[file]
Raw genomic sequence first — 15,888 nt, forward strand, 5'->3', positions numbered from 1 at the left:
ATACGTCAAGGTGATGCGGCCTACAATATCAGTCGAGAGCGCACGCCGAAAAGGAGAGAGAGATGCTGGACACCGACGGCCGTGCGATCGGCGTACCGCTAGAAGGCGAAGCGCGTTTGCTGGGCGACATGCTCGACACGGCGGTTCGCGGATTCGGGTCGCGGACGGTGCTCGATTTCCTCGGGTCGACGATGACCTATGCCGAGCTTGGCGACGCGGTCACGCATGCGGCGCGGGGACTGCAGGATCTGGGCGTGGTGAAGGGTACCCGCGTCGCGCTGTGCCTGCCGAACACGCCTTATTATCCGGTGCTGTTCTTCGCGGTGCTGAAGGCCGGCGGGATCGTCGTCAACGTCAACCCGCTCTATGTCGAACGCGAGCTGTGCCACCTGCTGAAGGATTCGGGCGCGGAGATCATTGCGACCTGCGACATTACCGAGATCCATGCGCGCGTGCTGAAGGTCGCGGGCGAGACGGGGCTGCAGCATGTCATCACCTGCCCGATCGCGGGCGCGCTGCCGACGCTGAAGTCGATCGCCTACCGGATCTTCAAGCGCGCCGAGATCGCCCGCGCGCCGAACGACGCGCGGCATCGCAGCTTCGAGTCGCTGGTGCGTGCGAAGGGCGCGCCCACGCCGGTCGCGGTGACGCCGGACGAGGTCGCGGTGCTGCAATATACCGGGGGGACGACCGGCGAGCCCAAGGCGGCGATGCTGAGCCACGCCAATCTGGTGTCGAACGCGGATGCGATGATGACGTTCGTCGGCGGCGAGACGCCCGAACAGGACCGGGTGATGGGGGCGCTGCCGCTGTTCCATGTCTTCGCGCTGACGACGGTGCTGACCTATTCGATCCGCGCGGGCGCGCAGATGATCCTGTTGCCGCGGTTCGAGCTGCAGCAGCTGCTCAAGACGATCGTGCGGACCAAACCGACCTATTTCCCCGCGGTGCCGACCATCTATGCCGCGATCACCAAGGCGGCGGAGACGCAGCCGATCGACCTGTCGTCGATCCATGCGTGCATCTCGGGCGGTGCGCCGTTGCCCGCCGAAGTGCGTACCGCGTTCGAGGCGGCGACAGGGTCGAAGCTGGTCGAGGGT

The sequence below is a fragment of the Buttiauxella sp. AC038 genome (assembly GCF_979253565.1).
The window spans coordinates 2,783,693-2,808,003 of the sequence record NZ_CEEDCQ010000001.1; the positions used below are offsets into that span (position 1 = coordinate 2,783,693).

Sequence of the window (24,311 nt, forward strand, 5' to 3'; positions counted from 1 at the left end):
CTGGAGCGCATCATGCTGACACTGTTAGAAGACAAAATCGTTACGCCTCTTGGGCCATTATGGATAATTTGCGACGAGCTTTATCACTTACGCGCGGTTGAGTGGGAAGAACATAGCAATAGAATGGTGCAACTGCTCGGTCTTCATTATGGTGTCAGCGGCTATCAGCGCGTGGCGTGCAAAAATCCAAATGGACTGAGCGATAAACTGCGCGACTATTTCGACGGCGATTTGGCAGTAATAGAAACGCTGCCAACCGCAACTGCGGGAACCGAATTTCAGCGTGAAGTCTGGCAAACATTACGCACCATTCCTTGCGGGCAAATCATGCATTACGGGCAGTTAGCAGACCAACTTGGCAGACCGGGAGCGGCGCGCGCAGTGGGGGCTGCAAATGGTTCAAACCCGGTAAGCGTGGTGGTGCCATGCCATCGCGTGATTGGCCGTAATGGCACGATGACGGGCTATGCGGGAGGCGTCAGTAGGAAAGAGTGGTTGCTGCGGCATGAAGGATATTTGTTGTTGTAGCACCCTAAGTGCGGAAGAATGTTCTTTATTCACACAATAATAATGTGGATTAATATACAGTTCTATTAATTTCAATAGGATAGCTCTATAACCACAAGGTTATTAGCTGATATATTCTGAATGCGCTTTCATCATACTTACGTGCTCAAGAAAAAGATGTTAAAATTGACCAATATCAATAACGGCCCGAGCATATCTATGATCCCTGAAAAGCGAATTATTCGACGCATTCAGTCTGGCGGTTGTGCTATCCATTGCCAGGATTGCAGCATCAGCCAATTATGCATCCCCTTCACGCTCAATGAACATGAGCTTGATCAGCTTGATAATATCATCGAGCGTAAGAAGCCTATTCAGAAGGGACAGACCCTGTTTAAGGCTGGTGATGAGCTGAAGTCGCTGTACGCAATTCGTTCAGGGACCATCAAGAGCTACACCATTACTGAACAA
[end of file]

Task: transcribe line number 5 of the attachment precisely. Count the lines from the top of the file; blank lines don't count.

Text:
Sequence of the window (24,311 nt, forward strand, 5' to 3'; positions counted from 1 at the left end):